Edward Kale

CORE, 1960-61, Mississippi
PO Box 498
La Pointe, WI 54850
Email: ekale@aya.yale.edu
Phone: 715 747-3636

I got involved in the civil rights movement while at Yale Divinity School. Arrested in Jackson, Mississippi, on June 7, 196l, I was in the Jackson City Jail until our midnight move to the Mississippi State Penitentiary. After a few weeks there (I remember asking for bibles so we could use the blank sheet to make chessboards!), I went to Washington to talk with Senator Frank Church (I grew up in Idaho) and people in the Justice Department.

In August, after spending a hectic but wonderful week with Jim Farmer in New York City, I returned with CORE to Jackson. We had either to appear in court or forfeit the $500 bond that CORE had put up for us. Of course, that led to the largest freedom gathering in the history of Jackson, all on TV. The students of Tougaloo College were wonderful hosts.

I then went with a small group to Monroe, N.C., where Robert Williams, leader of the NAACP, was under attack by the KKK. There has been several attempts on his life and he had a stack of rifles in his front room. Three of us visited the local white church on Sunday, only to be ushered upstairs. But I have a loud singing voice and although we integrated that church (people turned around), reconciliation was not possible. We were worried when one of MLK's assistants was arrested and jailed - and the KKK was meeting that evening. As the FBI contact I duly requested assistance and fortunately nothing happened that evening. Our friend was released. After about a week, I had to leave for an internship in Instanbul, Turkey. The next day everyone was arrested, and shortly thereafter, Robert Williams and his family fled to Cuba.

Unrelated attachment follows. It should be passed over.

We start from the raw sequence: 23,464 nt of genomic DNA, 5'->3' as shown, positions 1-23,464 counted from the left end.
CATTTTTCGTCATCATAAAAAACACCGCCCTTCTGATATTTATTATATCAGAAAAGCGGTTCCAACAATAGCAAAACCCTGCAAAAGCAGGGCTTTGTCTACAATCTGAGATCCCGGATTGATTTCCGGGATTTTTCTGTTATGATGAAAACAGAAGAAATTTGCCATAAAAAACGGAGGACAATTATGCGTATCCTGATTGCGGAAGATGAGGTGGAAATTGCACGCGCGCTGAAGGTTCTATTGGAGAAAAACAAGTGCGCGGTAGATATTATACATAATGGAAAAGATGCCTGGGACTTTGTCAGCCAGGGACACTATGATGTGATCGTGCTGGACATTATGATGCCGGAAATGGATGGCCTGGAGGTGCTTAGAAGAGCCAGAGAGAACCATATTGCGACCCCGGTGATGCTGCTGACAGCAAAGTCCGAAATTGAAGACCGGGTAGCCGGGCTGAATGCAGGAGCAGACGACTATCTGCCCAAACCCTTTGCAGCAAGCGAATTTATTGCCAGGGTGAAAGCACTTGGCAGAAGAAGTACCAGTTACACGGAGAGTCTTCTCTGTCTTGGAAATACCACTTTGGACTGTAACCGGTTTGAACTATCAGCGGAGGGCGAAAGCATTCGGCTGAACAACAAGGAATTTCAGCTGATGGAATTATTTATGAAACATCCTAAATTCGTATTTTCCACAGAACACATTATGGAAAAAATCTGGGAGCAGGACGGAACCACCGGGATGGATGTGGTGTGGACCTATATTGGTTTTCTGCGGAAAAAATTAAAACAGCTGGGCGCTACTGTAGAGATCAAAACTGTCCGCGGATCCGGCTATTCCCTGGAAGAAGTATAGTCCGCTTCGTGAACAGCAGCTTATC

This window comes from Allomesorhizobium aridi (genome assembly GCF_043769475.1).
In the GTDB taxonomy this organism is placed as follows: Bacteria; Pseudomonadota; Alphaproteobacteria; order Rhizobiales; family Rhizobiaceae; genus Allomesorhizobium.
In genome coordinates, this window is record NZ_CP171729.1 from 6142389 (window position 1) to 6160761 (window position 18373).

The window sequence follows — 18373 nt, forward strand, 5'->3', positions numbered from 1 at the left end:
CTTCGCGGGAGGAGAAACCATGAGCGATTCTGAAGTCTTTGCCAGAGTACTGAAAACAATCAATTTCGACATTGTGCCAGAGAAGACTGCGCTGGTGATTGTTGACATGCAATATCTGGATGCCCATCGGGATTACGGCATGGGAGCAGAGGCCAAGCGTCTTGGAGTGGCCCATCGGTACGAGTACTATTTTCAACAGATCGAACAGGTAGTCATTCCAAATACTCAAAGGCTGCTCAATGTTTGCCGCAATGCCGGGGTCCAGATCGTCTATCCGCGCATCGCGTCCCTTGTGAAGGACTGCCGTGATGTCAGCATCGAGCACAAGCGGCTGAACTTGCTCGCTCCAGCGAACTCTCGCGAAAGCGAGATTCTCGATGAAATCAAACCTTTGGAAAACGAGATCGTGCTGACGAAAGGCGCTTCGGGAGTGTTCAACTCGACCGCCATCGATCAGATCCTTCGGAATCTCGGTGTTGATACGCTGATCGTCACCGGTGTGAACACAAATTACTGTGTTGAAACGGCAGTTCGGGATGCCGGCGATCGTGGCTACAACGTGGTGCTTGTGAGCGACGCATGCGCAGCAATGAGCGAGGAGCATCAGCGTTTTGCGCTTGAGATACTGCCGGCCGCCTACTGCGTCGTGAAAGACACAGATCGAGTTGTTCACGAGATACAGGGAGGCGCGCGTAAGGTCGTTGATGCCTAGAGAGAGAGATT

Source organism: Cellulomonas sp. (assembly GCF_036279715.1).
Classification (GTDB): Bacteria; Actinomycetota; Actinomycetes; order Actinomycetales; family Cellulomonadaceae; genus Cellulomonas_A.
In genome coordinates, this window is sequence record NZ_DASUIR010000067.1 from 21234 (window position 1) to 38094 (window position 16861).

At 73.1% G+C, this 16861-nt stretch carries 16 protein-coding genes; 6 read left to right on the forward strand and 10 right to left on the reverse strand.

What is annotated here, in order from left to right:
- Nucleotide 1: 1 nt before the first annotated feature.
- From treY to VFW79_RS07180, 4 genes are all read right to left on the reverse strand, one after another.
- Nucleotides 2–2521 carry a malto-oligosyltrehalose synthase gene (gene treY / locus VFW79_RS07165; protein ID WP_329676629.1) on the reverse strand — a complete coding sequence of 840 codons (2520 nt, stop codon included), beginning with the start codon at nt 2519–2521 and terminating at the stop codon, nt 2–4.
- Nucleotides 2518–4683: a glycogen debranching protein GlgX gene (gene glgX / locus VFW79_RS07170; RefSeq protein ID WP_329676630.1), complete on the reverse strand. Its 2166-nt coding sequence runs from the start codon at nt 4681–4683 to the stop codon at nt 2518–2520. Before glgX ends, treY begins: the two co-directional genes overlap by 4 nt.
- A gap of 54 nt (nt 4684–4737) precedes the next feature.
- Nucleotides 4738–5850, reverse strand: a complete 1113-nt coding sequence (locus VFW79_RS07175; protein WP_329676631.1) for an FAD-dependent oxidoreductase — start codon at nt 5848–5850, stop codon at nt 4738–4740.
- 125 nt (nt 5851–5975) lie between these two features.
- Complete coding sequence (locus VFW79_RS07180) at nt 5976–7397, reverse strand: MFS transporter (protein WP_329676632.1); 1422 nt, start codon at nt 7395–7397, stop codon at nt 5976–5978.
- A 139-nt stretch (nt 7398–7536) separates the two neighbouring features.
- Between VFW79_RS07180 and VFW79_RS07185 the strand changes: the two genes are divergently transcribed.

On November 8, 2001, we returned to Jackson for our 40th reunion. Thanks to Carol Ruth Silver, whom I had not seen for 40 years, for organizing it! To see many of our old friends and to renew acquaintances was wonderful. So much has changed for the better. When people asked me "are you Ed Kale?" I was surprised to find out that my 1961 TV interview greets visitors to the Birmingham Civil Rights Institute.

I have continued to work for peace and justice in England, Germany, Texas, Idaho and Minnesota. It was important to bring down the South African government, to opppose the Vietnam War, to stop the war in Nicaragua and now to oppose Bush's war against the Iraqi people. I will continue to work for freedom, and, yes, "We Shall Overcome."

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